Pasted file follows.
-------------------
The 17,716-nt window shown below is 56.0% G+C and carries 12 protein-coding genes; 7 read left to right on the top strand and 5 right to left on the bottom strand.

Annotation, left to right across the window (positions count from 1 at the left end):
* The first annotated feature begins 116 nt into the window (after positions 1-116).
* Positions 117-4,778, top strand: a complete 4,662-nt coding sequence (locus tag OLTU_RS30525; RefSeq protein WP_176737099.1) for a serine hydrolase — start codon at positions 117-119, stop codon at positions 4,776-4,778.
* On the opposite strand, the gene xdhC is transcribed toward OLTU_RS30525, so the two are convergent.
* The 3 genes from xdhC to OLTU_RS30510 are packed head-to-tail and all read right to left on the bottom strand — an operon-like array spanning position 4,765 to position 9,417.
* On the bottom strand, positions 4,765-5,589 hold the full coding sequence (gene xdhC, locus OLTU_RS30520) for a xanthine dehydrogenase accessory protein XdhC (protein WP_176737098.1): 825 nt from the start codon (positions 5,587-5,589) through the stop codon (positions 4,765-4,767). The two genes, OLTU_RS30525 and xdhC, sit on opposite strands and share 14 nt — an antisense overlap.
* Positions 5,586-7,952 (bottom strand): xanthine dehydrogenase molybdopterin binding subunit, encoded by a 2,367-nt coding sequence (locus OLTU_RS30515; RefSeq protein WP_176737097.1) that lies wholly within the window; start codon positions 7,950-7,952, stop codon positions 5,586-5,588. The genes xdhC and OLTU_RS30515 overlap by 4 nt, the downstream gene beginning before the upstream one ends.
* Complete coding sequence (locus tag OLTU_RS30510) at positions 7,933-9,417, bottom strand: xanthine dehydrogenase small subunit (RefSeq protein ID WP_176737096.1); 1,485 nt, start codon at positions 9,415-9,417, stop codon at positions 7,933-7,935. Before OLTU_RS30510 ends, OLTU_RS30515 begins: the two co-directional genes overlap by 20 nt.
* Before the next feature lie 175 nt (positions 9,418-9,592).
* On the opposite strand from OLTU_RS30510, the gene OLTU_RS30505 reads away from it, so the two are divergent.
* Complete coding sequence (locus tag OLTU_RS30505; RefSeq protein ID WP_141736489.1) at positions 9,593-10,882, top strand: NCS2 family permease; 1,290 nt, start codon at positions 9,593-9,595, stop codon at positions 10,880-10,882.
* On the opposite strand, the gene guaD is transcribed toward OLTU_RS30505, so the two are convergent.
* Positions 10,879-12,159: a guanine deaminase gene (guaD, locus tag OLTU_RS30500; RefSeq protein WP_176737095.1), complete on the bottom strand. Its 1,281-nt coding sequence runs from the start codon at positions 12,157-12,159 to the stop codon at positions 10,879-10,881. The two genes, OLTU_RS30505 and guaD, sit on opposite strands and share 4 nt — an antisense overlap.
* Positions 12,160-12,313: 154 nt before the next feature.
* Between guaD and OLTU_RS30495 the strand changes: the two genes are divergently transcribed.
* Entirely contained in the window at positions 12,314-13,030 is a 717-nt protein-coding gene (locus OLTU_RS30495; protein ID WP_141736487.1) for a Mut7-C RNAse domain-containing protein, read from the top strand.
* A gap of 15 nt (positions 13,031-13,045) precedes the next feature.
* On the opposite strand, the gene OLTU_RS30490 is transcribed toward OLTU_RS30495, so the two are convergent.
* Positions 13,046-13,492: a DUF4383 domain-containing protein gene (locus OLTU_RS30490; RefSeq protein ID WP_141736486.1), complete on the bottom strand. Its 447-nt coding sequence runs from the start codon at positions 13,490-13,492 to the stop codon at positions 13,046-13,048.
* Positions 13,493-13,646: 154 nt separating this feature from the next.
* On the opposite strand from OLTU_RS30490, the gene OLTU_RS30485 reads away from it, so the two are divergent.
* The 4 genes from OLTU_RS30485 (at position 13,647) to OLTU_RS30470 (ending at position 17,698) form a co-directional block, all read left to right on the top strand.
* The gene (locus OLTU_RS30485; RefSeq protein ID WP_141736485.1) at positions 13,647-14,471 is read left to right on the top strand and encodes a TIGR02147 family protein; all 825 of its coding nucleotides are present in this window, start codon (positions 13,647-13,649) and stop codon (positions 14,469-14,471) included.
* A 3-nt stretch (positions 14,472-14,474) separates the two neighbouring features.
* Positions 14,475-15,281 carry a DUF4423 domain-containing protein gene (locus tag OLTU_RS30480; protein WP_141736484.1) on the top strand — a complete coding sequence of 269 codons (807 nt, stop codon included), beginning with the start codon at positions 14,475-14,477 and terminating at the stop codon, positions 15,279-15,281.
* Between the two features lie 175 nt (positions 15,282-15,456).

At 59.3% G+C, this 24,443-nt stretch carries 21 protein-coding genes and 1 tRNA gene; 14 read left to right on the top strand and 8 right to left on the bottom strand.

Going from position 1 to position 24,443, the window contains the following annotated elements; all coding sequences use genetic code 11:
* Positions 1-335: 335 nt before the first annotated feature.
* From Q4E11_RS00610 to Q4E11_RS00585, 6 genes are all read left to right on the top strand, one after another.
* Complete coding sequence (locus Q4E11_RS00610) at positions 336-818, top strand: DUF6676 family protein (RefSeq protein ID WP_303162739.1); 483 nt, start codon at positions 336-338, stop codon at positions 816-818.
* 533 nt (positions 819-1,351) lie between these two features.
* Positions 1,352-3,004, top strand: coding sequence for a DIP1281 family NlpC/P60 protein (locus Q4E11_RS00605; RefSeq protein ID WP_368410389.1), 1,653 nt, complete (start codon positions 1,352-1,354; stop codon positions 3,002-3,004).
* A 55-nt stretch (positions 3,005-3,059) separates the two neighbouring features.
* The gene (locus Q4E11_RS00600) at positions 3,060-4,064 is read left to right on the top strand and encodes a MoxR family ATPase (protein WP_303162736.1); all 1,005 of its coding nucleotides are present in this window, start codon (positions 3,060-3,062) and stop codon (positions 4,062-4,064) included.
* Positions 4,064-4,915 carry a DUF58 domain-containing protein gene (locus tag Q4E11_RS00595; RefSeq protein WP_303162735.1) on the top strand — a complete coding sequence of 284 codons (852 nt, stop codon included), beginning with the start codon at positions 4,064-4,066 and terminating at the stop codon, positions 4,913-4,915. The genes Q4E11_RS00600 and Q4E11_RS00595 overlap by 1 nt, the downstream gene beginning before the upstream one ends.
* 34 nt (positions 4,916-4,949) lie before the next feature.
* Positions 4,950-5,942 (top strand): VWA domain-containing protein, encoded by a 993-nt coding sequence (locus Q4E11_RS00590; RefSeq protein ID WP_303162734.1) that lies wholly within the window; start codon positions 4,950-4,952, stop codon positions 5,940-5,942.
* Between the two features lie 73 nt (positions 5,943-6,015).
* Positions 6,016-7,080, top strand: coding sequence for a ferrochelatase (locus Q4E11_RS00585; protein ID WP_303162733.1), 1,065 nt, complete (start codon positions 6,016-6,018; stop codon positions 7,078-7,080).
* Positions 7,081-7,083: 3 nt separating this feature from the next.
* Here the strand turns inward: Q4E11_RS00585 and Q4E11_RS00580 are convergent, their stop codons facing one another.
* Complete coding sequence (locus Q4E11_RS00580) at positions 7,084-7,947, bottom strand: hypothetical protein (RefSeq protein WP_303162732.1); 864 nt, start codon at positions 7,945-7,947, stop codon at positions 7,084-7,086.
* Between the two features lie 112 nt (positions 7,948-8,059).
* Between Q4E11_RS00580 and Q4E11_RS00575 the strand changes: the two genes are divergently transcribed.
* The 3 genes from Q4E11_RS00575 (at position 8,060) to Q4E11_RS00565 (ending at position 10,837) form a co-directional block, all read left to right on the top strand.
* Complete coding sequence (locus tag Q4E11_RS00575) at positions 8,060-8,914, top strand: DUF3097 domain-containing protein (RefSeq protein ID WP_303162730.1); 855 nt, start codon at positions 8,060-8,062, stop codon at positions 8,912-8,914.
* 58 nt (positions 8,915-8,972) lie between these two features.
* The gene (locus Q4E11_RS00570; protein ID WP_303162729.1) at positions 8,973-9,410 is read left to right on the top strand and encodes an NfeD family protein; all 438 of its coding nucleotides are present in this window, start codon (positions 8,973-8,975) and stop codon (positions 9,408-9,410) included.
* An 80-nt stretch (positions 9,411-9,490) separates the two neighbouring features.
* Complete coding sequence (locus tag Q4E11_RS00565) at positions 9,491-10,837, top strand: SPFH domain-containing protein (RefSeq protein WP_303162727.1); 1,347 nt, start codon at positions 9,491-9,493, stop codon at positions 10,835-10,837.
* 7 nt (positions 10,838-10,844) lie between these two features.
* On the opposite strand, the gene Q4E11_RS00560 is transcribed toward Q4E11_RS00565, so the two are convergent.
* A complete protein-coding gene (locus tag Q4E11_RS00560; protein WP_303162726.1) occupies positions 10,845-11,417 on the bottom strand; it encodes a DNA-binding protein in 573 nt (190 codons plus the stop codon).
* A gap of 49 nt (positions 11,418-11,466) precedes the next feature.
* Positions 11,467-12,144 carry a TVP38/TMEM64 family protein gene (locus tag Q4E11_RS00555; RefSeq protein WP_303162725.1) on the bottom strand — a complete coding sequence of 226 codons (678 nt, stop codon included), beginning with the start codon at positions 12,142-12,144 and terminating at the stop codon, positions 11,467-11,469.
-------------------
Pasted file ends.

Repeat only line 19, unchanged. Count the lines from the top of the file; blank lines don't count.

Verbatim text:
* On the opposite strand, the gene OLTU_RS30490 is transcribed toward OLTU_RS30495, so the two are convergent.